Health beverages should be fortified, doctors claim

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Related tags: Vitamin d, Milk

Doctors are blaming incomplete diets for rickets, the
bone-weakening childhood disease, currently growing in numbers in
the US. Doctors reporting in the...

Doctors are blaming incomplete diets for rickets, the bone-weakening childhood disease, currently growing in numbers in the US. Doctors reporting in the journal Pediatrics​ said a growing number of children are exhibiting the disease because their parents feed them soy- or rice-based beverages, which do not contain vitamin D. Nutritional rickets remained a major pediatric health scourge in the United States until the late 1920s, when vitamin D fortification of commercially prepared milk was introduced. Milk remains the main source of exogenous vitamin D for toddlers. "With increasing numbers of parents exploring strict vegetarian diets, many may be making inappropriate changes to their children's diets,"​ said Dr. Norman Carvalho, leading study researcher at the Childrens Healthcare of Atlanta in Georgia. "Additionally, some parentsmay mistakenly believe their child is allergic to milk or lactose-intolerant, and needlessly switch to alternative products."​ The doctors recommend that any soy beverages should be fortified with vitamin D and calcium. They warned that rice beverages may not be appropriate milk alternatives for children, because it has inadequate protein content. They added that beverages not containing appropriate quantities of protein, vitamins, and minerals for toddlers, which could be reasonably perceived as milk alternatives by the public, should carry a warning label as to their inappropriateness for this age group.​ Source: Pediatrics Vol. 107 No. 4 April 2001, p. e46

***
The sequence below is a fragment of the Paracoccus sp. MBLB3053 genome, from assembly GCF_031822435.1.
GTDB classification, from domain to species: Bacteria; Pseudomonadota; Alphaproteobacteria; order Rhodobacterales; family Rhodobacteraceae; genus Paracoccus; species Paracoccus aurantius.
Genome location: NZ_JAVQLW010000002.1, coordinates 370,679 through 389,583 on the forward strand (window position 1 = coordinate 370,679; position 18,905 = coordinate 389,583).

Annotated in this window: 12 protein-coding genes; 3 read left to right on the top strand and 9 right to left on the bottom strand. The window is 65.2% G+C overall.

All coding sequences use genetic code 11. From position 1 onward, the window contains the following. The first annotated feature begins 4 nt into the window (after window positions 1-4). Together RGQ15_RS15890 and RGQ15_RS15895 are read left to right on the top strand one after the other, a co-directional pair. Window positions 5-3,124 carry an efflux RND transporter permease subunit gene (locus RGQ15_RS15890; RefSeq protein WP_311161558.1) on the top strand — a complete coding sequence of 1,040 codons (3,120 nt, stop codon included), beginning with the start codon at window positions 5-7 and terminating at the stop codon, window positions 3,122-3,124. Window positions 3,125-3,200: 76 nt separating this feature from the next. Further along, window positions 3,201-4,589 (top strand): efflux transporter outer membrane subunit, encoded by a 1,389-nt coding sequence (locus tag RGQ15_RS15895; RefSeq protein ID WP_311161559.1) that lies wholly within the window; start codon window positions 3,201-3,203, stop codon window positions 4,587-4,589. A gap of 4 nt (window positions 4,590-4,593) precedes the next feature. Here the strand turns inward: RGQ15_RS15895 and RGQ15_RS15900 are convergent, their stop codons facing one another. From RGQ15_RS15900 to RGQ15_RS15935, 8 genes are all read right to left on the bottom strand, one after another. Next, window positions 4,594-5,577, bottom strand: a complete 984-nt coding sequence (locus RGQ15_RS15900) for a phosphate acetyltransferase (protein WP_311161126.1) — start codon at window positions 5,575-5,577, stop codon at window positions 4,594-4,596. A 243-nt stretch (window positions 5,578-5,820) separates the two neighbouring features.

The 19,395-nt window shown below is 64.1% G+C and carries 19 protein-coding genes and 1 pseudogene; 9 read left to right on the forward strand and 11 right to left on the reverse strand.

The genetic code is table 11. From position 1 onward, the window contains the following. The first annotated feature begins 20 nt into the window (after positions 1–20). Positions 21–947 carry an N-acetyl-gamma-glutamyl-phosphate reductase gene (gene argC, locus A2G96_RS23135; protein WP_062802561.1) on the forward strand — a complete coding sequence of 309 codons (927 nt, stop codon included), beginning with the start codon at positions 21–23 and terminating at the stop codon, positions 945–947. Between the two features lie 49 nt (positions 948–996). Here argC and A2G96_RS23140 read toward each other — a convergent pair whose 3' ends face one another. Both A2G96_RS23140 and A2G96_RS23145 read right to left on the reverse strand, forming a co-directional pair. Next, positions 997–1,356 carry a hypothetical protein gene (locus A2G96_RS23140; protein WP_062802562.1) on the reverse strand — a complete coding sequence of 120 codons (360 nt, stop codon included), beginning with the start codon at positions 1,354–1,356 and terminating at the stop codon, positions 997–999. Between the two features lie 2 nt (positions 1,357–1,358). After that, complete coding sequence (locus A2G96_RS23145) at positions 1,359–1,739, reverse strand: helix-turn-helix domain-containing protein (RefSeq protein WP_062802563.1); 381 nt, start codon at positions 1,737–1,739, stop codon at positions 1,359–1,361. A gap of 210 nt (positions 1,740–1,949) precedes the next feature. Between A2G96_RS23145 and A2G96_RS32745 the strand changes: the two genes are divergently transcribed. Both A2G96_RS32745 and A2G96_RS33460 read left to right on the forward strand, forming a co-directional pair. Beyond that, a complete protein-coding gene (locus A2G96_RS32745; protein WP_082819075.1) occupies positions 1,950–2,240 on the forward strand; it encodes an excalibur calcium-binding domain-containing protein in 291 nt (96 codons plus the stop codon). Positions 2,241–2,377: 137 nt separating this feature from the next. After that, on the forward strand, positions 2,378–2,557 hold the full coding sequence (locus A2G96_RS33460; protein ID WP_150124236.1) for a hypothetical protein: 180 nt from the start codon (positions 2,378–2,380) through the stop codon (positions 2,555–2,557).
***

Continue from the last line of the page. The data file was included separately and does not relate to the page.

Related topics: Science

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